Feeling Invisible? Let Encouragement In
Bonnie Gray is the soulful author of Whispers of Rest and Finding Spiritual Whitespace. An inspirational speaker and retreat leader, she has touched thousands of lives through storytelling, visual arts, nature, prayer and meditation. Bonnie’s writing is featured on Relevant Magazine, DaySpring (in)courage, and Christianity Today. She lives in California with her husband and their two sons. Visit Bonnie at www.thebonniegray.com and connect with her @thebonniegray on Facebook, Instagram, Twitter and YouTube.
- 2015 Jul 27
One time, when I was little, I played a game.
Grandparents, aunts and uncles were all visiting that weekend. The house was packed.
I don't know why I came up with the idea, but I thought it would be fun to hide. I wanted to see what would happen if I suddenly went missing.
I slipped behind our dusty olive-green couch, squeezing myself under it’s sagging belly. My legs slid in easy, along with part of my tummy. There I hid half contorted, like a gummy worm stuck between the wall and the carpet.
I waited and waited for someone to come look for me.
I eventually climbed out numb and stiff.
No one seemed to miss me.
No matter how old we get or how strong we've grown, we can all use encouragement. We all find ourselves stuck in hard places --
-- we wonder if anyone notices.
-- we wonder if anyone cares.
When we are happy, is there someone I can dance the crazy-dance with?
When we are unsure, is there anyone I can talk to in run-on sentences and find them still listening?
When we're pressed against our everyday lives, we wonder if anyone sees.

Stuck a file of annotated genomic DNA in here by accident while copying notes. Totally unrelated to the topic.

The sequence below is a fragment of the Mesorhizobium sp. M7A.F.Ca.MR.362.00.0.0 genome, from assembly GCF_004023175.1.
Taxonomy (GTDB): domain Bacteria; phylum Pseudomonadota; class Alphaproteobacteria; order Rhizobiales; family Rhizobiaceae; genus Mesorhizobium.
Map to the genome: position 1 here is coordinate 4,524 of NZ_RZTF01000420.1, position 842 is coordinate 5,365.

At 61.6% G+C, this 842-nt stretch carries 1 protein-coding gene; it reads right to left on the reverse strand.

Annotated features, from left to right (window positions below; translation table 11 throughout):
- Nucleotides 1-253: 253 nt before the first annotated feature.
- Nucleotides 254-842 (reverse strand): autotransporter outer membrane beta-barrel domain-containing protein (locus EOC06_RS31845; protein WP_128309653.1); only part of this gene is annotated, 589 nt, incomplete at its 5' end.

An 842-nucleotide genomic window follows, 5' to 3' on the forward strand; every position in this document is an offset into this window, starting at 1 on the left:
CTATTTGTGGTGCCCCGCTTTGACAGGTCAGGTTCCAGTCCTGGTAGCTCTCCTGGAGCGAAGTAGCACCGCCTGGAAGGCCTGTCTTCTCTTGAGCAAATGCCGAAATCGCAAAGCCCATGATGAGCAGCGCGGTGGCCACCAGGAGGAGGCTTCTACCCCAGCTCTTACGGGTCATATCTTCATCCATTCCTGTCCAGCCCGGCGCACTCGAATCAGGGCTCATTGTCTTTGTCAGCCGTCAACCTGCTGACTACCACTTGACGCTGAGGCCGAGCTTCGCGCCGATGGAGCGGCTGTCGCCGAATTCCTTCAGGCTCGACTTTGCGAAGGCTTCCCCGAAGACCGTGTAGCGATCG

Deep inside, we are all waiting for a chance to be known.
The times in my life I was most encouraged were the times I felt most invisible.
Because someone noticed. Someone was willing to spend time to listen. Or invite me out for coffee. Or ask. Or send an email.
There was more to the struggle or the excitement I was willing to reveal.
And her presence made all the difference to my heart.
But, it didn't happen initially when I was going through my season of anxiety and panic attacks.
Because I didn't tell anyone. I was very thin on friendships where I felt safe enough to be vulnerable and receive.
I didn't know it, but I had protected myself from past hurts of friends who betrayed me -- by soley surviving on just exercising my gift of encouragement. I didn't know how to reach out and choose to develop friendships where I could just be me, so that I could enjoy receiving encouragement.
It's not easy to find friends who you can confide in during times you're trying to figure out how you're feeling. When you're not looking for advice. When it's not about problem solving -- and you want to have a friend for soul sharing -- it's important not to give up on the journey to find soulful friendship.
So that you can be refreshed with encouragement.
I’m learning not everyone can touch that place of empty. Not everyone knows how to stay. But it doesn’t mean our search for friendship needs to end fruitless.
Encouragement is a Gift
It's kind of ironic, but sometimes the people who encourage others the most are the one most in need of encouragement.
So, give yourself the gift the encouragement: by sharing your story. By reaching out to call a friend -- to ask her out for coffee -- or invite her for a walk -- or send her an email -- and let her know how you're doing.